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The Boys Are Scrappin’

Sunrise, FL - May 8: Boston Bruins RW David Pastrnak fighting with Florida Panthers RW Matthew Tkachuk in the third period. (Photo by Matthew J. Lee/The Boston Globe via Getty Images)
Matthew J. Lee/The Boston Globe via Getty Images

Paul Maurice has been doing this for long enough to perfect that postgame look of the HR director on layoff day, so it's not entirely normal for him to become enraptured even when his Florida Panthers put a whoopin' on Jim Montgomery's Bruins in the second round of the Stanley Cup Playoffs, as they did Wednesday night.

But watch him at the 5:08 mark of his postgame presser after Florida's 6-1 victory when he is asked about the team-bonding exercise between his guy Matthew Tkachuk and Boston's David Pastrnak, and suddenly Maurice’s brain adjusts from another tedious press conference after a long evening to a birthday night with the grandkids. He was unapologetic about his old-school view of "boys, boys being boys" as he explained the two "scrums" that energized a series in which the teams exchanged routs and then tempers and look forward to more of the same Friday night in Boston. He almost looked wistful about what Bruins fans will experience before Game 3, and he definitely felt envious about it while knowing that his duty is to prepare them all for further miseries.

It is the rekindling of a rivalry in the venerated and occasionally off-putting tradition of message-sending, not because hockey players at this level need to be given such messages but because they feel compelled to deliver them. So once the Panthers had overcome a silly start and taken a 4-1 lead in the third period, the sides engaged in the Canadian minuet in three separate movements, the last of which was the Tkachuk-Pastrnak fight, which was done with all the requisite permissions. Pastrnak, not known as a fighter, was challenged by Tkachuk while both were on the bench with the traditional "you wanna go?" Pastrnak walked over to his coach to get clearance, Tkachuk checked with Maurice to get his permission slip signed, and at the next shift change, both dropped their gloves, skated toward each other, and well, "boys, boys being boys."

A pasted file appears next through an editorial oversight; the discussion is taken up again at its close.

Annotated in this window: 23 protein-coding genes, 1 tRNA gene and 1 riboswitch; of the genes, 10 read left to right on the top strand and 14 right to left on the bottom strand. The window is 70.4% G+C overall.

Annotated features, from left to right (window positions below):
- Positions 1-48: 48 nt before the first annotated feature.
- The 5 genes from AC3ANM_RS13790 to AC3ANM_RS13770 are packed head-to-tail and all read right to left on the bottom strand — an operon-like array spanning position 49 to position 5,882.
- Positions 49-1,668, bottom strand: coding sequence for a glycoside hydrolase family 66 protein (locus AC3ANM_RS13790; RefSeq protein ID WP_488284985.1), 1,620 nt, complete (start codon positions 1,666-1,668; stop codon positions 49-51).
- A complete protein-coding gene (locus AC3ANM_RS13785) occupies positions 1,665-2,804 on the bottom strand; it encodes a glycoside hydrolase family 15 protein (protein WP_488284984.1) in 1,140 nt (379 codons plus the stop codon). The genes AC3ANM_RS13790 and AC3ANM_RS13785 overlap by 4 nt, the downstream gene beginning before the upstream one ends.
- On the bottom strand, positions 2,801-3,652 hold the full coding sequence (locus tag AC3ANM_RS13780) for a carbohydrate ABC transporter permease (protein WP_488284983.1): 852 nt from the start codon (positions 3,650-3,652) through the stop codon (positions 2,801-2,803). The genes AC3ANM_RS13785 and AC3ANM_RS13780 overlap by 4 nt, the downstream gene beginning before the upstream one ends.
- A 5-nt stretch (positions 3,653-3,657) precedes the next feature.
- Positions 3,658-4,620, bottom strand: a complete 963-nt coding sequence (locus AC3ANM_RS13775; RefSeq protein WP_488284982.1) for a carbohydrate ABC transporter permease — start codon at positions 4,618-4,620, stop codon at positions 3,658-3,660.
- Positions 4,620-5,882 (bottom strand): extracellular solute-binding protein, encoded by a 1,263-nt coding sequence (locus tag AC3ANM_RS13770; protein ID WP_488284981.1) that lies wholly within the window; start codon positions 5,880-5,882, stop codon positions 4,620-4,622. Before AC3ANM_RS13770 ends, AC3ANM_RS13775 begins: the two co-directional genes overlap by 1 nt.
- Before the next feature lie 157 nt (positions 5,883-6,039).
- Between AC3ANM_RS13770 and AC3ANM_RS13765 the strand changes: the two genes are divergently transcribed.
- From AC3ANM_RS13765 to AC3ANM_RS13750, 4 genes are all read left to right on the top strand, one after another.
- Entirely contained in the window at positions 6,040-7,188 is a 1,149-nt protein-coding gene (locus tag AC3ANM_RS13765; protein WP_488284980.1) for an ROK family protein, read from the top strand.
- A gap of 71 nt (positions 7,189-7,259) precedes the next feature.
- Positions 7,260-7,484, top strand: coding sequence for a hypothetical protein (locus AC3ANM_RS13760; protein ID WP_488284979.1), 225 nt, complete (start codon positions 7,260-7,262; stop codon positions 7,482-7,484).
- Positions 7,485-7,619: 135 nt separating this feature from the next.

Fights don't hold nearly the currency they once did; using as our database, there was only one every four games this season and four in the playoffs so far. Fighting is largely an inefficient exercise of pique amid a greater goal, and that's being polite. But Montgomery was as enraptured by Pastrnak's eagerness to engage in a fight against someone much more skilled at the art as Maurice was with Tkachuk's honoring of protocol, because they are all hockey lifers and hold the old ways in some level of reverence, and they all found the mutually hostile engagements to be statements of policy in the five (we hope) games to come.

The postseason has been largely a tale of large leads blown (see Canucks 5, Oilers 4 as the latest example) and goalies exchanged, but of the four highly anticipated matchups remaining (Canucks-Oilers is only the fifth second-round or later series between Canadian teams in 30 years), Panthers-Bruins was the one most folks expected to be played on the heavy side, and it has. Players get sick of their opponents faster at this time of year and are willing to express their irritation with greater willingness as well as facility.

But it is a rarity when coaches break out of their shells to express how much they enjoyed the experience of "B,BBB," and Maurice may be the least susceptible of all. Yet there he was with a lipless smile playing across his mouth as he acknowledged that yes, it is a guilty pleasure but it is his guilty pleasure. And Paul Maurice smiling is a guilty pleasure in and of itself.

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